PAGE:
Beyond reducing blood lactate levels, edema, and muscle soreness, compression garments have many other proven health effects. Compression socks and stockings have been shown to prevent blood clots and deep vein thrombosis (DVT) in a variety of settings, including on long-haul flights (Clarke) and after surgery (Sachdeva). They work by reducing the circumference of the veins, which increases the velocity of blood flow. By improving venous return to the heart, compression socks eliminate stagnant blood. Good blood circulation prevents varicose veins and blood clots from forming. An article from Harvard Health Publishing explains that doctors often prescribe compression socks to boost vascular health: "They're used to treat venous disease, heart failure, even deep-vein thrombosis." While you might assume that working out protects you from circulatory problems, doctors Kevin Tao and Moira Davenport provide evidence to the contrary. In a case report of a young, female athlete, they explain, "Demanding athletic events can contribute multiple risk factors to the development of deep venous thrombosis (DVT) in athletes." (Abstract) Since athletes can be vulnerable to circulatory health conditions, just like everyone else, compression can offer preventative health support.
With all the benefits of compression socks, it's no wonder they've caught on with professional athletes.
Types of Athletic Compression Gear
There are many products on the market designed to offer compression for athletes. From sleeves to unitards, here's a brief explanation of the clothing you can find.
Arm sleeves are generally used for the treatment of lymphedema; however, arm sleeves can also be used to reduce muscle soreness after an arm workout. (Kraemer Results) Leg sleeves look like compression socks without the foot. They are unlikely to prevent swelling in the foot and ankle, but they offer some of the same features as compression socks and stockings.
Check out this article from VeryWell Fit about the best compression sleeves on the market.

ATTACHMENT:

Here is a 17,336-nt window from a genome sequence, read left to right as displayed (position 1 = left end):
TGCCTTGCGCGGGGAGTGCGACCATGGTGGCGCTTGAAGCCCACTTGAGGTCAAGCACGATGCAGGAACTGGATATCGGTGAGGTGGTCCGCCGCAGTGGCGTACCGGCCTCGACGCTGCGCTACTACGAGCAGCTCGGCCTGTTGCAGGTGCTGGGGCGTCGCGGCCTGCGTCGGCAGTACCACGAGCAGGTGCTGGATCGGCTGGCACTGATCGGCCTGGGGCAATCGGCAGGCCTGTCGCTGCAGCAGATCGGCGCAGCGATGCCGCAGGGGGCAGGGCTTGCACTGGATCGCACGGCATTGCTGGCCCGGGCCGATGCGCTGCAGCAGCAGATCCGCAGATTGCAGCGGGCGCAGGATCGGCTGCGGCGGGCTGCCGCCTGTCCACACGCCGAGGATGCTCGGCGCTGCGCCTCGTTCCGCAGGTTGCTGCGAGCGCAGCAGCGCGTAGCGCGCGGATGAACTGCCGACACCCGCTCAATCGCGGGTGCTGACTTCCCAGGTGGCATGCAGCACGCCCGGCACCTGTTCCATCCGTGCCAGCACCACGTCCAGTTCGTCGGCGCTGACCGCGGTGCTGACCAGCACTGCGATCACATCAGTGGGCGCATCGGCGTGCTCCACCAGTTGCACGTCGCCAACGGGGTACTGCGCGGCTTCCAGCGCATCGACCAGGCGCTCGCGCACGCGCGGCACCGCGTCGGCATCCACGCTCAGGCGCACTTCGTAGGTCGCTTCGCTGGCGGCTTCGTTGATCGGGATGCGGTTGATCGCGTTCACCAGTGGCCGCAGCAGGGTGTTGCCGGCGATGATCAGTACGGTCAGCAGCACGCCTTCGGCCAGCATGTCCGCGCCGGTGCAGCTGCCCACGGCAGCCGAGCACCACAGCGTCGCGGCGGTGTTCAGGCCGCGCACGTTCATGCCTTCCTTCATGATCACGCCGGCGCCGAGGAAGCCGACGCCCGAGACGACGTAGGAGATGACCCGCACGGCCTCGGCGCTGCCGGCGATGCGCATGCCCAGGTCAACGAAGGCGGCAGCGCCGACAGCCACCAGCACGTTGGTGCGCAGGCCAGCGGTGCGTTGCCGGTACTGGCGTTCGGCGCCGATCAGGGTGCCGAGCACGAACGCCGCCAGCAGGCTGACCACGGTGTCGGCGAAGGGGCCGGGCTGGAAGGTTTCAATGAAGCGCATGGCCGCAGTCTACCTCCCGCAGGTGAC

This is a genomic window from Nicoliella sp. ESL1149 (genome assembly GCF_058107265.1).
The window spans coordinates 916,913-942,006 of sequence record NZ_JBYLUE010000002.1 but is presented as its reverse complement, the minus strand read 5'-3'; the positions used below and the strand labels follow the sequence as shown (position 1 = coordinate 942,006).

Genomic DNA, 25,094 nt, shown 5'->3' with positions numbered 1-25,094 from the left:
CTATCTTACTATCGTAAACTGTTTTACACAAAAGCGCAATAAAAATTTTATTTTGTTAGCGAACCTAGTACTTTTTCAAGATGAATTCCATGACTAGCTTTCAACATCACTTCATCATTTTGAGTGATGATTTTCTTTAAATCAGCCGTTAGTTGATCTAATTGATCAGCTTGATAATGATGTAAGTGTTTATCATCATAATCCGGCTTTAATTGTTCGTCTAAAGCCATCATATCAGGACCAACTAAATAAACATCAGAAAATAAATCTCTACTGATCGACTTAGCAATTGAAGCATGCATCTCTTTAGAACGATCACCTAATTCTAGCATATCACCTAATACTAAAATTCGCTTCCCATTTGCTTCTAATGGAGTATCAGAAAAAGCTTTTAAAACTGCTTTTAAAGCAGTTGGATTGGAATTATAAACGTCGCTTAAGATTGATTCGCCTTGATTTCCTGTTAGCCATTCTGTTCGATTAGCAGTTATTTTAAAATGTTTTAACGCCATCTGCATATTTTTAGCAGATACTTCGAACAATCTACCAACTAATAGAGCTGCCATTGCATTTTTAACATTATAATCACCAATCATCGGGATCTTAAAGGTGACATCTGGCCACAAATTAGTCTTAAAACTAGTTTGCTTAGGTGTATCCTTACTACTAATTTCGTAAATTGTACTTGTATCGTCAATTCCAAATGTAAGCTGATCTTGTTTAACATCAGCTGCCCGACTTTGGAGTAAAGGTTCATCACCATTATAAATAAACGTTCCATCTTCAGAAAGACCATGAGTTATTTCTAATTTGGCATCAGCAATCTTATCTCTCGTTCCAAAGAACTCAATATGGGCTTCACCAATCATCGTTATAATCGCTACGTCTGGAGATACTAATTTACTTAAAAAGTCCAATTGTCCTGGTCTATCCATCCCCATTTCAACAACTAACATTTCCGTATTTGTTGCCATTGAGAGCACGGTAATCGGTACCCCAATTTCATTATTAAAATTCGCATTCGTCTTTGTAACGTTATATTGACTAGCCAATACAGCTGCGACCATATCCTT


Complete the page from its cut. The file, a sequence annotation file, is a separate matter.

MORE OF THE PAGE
Compression tights, also known as compression leggings, are sold in a variety of different lengths. They're often worn underneath regular workout shorts to improve recovery and reduce muscle soreness.
If you’re looking for compression tights, Runner’s World listed their top picks for both men and women in this article.
Compression shorts are similar to tights, but they're designed to give athletes the option to wear them alone without an additional layer of shorts.
Check out the top men’s compression shorts, according to Men’s Health.
Compression Shirts and Unitards
Shirts and unitards manufacturers claim they improve athletic posture. Few studies have examined the use of chest and abdominal compression to improve athletic performance. That said, many athletes have described qualitative benefits from exercising with compression shirts and unitards.
Here are the top compression shirts for men, recommended by Men’s Health.
Graduated Compression Socks
Graduated compression knee-high socks and stockings offer variable pressure, with less pressure at the calf and more pressure at the ankle. Compression stockings, socks, and sleeves can all be manufactured in graduated styles, with more pressure at the lower leg and less pressure at the top of the leg. Since they're tightest at the ankle and loosest at the calf muscle, they push deoxygenated blood and waste fluid up the leg. By assisting the veins as they work against gravity, graduated compression garments do more to improve blood flow and limit stagnation than uniform compression garments. Graduated compression styles can be worn for a variety of sporting events, and our best-selling Companions make great running socks.
Tools of Men shares their picks for the top men’s compression socks here, but women can also benefit from these unisex socks.
Targeted Compression Socks
Sports compression socks come in many shapes and sizes. If you prefer a crew sock or ankle-length style, targeted compression can keep your feet from swelling. When your feet don't retain fluid, your running shoes always fit well, and you may experience fewer blisters and shin splints as a result. When designing our ankle socks, we included high-tech, antimicrobial materials and comfortable features. You'll love the thin, moisture wicking fabric and the hand-linked, seamless toe cap. Give Allies a try, especially if you're looking for a compression sock with a lower profile.